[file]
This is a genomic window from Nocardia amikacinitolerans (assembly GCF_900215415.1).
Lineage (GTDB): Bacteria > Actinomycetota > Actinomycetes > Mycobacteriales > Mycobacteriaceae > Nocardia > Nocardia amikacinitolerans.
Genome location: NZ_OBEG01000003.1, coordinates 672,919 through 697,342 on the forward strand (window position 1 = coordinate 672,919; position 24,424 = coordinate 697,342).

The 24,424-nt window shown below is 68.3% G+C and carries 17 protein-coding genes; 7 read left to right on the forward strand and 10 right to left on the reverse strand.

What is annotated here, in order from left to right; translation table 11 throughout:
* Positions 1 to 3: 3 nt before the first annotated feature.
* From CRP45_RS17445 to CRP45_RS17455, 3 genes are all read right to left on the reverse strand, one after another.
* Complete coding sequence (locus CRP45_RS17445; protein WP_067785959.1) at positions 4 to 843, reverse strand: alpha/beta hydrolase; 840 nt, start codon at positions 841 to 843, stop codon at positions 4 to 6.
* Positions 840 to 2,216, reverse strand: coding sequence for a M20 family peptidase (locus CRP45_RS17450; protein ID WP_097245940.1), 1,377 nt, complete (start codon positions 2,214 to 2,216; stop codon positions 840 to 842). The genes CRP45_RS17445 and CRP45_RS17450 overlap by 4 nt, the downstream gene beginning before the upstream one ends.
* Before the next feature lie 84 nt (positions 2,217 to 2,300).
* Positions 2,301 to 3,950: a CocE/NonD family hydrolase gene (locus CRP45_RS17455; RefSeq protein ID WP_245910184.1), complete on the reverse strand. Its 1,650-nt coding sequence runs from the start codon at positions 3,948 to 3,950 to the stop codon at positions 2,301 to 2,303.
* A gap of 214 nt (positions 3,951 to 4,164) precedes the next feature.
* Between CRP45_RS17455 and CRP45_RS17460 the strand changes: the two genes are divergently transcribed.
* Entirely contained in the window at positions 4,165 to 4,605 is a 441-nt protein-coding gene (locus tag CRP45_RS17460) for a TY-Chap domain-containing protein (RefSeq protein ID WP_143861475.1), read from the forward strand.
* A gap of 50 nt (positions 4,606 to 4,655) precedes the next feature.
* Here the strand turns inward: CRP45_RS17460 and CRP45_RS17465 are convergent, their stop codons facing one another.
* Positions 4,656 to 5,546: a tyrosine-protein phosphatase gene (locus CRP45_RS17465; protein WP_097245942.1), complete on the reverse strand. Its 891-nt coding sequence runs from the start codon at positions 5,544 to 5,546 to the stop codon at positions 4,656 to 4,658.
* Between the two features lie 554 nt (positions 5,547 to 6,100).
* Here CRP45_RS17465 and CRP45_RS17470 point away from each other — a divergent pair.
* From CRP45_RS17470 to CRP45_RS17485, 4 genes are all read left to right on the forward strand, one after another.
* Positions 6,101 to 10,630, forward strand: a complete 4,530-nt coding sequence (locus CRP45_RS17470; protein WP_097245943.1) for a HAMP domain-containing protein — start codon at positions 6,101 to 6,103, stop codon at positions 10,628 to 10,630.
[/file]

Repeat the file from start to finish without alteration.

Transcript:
This is a genomic window from Nocardia amikacinitolerans (assembly GCF_900215415.1).
Lineage (GTDB): Bacteria > Actinomycetota > Actinomycetes > Mycobacteriales > Mycobacteriaceae > Nocardia > Nocardia amikacinitolerans.
Genome location: NZ_OBEG01000003.1, coordinates 672,919 through 697,342 on the forward strand (window position 1 = coordinate 672,919; position 24,424 = coordinate 697,342).

The 24,424-nt window shown below is 68.3% G+C and carries 17 protein-coding genes; 7 read left to right on the forward strand and 10 right to left on the reverse strand.

What is annotated here, in order from left to right; translation table 11 throughout:
* Positions 1 to 3: 3 nt before the first annotated feature.
* From CRP45_RS17445 to CRP45_RS17455, 3 genes are all read right to left on the reverse strand, one after another.
* Complete coding sequence (locus CRP45_RS17445; protein WP_067785959.1) at positions 4 to 843, reverse strand: alpha/beta hydrolase; 840 nt, start codon at positions 841 to 843, stop codon at positions 4 to 6.
* Positions 840 to 2,216, reverse strand: coding sequence for a M20 family peptidase (locus CRP45_RS17450; protein ID WP_097245940.1), 1,377 nt, complete (start codon positions 2,214 to 2,216; stop codon positions 840 to 842). The genes CRP45_RS17445 and CRP45_RS17450 overlap by 4 nt, the downstream gene beginning before the upstream one ends.
* Before the next feature lie 84 nt (positions 2,217 to 2,300).
* Positions 2,301 to 3,950: a CocE/NonD family hydrolase gene (locus CRP45_RS17455; RefSeq protein ID WP_245910184.1), complete on the reverse strand. Its 1,650-nt coding sequence runs from the start codon at positions 3,948 to 3,950 to the stop codon at positions 2,301 to 2,303.
* A gap of 214 nt (positions 3,951 to 4,164) precedes the next feature.
* Between CRP45_RS17455 and CRP45_RS17460 the strand changes: the two genes are divergently transcribed.
* Entirely contained in the window at positions 4,165 to 4,605 is a 441-nt protein-coding gene (locus tag CRP45_RS17460) for a TY-Chap domain-containing protein (RefSeq protein ID WP_143861475.1), read from the forward strand.
* A gap of 50 nt (positions 4,606 to 4,655) precedes the next feature.
* Here the strand turns inward: CRP45_RS17460 and CRP45_RS17465 are convergent, their stop codons facing one another.
* Positions 4,656 to 5,546: a tyrosine-protein phosphatase gene (locus CRP45_RS17465; protein WP_097245942.1), complete on the reverse strand. Its 891-nt coding sequence runs from the start codon at positions 5,544 to 5,546 to the stop codon at positions 4,656 to 4,658.
* Between the two features lie 554 nt (positions 5,547 to 6,100).
* Here CRP45_RS17465 and CRP45_RS17470 point away from each other — a divergent pair.
* From CRP45_RS17470 to CRP45_RS17485, 4 genes are all read left to right on the forward strand, one after another.
* Positions 6,101 to 10,630, forward strand: a complete 4,530-nt coding sequence (locus CRP45_RS17470; protein WP_097245943.1) for a HAMP domain-containing protein — start codon at positions 6,101 to 6,103, stop codon at positions 10,628 to 10,630.